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But the city points to another case in 2008, where the Court of Appeals sided with Plymouth after the city required a dock to be removed from Medicine Lake because the land didn’t abut the lake and was on city right of way. The court also sided in the 1990s with the city of Minnetonka after a homeowner had a dock on a Lake Minnetonka lot without any other building.
Gustafson’s two neighbors are also encouraging the city to reject the dock, but they declined to comment, as did their attorney.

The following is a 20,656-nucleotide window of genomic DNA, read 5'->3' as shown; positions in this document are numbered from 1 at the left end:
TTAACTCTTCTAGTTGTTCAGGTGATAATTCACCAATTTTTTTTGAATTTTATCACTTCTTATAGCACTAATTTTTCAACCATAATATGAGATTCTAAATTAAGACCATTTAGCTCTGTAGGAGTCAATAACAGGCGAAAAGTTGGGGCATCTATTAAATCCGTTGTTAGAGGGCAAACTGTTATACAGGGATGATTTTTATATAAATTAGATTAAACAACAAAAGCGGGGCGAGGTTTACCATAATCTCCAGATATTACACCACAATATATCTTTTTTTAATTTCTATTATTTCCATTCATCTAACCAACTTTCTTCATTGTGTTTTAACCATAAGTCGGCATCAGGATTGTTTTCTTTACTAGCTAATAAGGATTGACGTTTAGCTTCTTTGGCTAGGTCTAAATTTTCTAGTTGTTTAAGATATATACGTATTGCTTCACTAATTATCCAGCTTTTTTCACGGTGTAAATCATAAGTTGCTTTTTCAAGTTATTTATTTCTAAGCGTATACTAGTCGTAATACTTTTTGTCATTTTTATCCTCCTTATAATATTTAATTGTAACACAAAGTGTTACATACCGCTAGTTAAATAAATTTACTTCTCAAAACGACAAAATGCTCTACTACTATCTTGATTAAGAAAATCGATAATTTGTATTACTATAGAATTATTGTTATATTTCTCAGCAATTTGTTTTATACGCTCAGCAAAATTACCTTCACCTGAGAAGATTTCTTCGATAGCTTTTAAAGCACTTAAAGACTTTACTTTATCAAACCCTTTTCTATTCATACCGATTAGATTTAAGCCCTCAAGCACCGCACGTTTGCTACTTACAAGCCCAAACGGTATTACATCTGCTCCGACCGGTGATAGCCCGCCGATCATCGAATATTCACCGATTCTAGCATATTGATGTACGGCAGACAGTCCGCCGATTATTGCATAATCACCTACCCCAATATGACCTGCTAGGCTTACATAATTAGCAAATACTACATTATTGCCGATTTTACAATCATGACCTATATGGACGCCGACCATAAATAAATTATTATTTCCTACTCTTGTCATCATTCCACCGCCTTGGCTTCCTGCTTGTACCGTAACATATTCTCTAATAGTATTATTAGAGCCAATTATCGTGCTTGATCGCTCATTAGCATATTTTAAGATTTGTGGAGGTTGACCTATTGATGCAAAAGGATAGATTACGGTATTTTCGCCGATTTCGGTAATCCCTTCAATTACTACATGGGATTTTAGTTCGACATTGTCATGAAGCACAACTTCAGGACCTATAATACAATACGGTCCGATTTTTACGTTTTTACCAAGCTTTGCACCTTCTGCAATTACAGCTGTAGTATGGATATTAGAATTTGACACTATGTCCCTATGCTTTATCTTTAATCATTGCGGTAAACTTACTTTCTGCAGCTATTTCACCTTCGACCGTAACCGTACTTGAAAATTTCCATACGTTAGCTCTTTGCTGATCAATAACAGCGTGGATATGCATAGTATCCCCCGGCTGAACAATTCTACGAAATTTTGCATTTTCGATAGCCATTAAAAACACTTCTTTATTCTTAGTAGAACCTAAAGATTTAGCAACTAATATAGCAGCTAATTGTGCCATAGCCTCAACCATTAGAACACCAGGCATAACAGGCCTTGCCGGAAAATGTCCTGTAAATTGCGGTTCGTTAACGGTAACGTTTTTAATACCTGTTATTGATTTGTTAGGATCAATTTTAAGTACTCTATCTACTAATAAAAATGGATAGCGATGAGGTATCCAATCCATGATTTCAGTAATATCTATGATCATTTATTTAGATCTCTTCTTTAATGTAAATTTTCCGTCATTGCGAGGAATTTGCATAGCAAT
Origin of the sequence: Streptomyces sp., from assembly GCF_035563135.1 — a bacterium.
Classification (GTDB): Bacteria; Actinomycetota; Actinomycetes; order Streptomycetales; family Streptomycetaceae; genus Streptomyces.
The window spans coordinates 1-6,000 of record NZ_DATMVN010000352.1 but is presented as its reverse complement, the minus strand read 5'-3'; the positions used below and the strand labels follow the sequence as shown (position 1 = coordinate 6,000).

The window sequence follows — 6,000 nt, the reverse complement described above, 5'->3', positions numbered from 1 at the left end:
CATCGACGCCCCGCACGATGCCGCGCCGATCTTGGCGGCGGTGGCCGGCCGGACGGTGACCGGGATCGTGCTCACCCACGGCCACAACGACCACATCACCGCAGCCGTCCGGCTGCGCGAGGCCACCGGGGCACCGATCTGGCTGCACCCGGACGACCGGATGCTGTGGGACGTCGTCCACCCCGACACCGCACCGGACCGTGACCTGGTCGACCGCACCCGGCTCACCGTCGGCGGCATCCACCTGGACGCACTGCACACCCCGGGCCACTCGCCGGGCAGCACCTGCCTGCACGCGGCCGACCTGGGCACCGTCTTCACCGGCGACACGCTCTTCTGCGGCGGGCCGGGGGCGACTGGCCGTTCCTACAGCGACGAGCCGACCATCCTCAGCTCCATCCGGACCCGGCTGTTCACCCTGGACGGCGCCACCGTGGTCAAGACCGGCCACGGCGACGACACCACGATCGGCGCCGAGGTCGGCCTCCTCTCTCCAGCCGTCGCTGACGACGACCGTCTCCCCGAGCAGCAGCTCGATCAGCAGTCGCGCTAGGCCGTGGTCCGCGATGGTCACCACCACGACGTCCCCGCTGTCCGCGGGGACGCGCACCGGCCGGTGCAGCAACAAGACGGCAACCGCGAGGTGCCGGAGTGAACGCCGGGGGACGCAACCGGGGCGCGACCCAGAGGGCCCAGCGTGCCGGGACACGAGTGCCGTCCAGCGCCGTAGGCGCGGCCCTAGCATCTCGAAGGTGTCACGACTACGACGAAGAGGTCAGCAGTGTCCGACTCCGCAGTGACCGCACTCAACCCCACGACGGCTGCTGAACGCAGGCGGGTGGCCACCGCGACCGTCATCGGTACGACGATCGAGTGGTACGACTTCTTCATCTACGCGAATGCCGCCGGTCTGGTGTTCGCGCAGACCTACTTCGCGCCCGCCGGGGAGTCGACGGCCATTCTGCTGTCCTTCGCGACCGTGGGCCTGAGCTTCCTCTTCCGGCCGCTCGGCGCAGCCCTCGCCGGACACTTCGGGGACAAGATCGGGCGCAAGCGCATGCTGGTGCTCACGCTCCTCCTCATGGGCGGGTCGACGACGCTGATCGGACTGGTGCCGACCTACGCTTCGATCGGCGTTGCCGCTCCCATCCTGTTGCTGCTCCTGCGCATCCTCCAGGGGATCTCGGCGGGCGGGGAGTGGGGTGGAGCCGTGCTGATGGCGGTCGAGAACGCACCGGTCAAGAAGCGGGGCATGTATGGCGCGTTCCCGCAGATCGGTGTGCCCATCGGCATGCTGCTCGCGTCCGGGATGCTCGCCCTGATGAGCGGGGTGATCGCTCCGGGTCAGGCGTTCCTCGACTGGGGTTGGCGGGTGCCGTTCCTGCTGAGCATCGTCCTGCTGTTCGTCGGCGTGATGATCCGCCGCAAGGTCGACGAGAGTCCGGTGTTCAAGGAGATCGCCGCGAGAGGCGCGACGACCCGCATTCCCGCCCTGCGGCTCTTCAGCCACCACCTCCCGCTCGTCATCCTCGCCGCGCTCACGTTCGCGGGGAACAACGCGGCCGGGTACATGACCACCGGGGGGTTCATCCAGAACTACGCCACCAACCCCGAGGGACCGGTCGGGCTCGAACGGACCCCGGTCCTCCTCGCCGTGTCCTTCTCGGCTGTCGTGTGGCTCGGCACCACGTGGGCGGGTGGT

After the Planning Commission decision Wednesday, the City Council will still have a final say. If Gustafson is unable to build his dock, he says he’ll take it to court to get a judge’s interpretation.
Until then, he and his family will do this summer what they’ve done the past two years, lining up with the crowds of boaters launching from Medicine Lake’s public access, buzzing by the property he owns.
“All I want is to put my dock out there,” he said. “The city of Plymouth is treating everybody else’s lakeshore as more equal than mine.”
Kelly Smith • 612-673-4141 Twitter: @kellystrib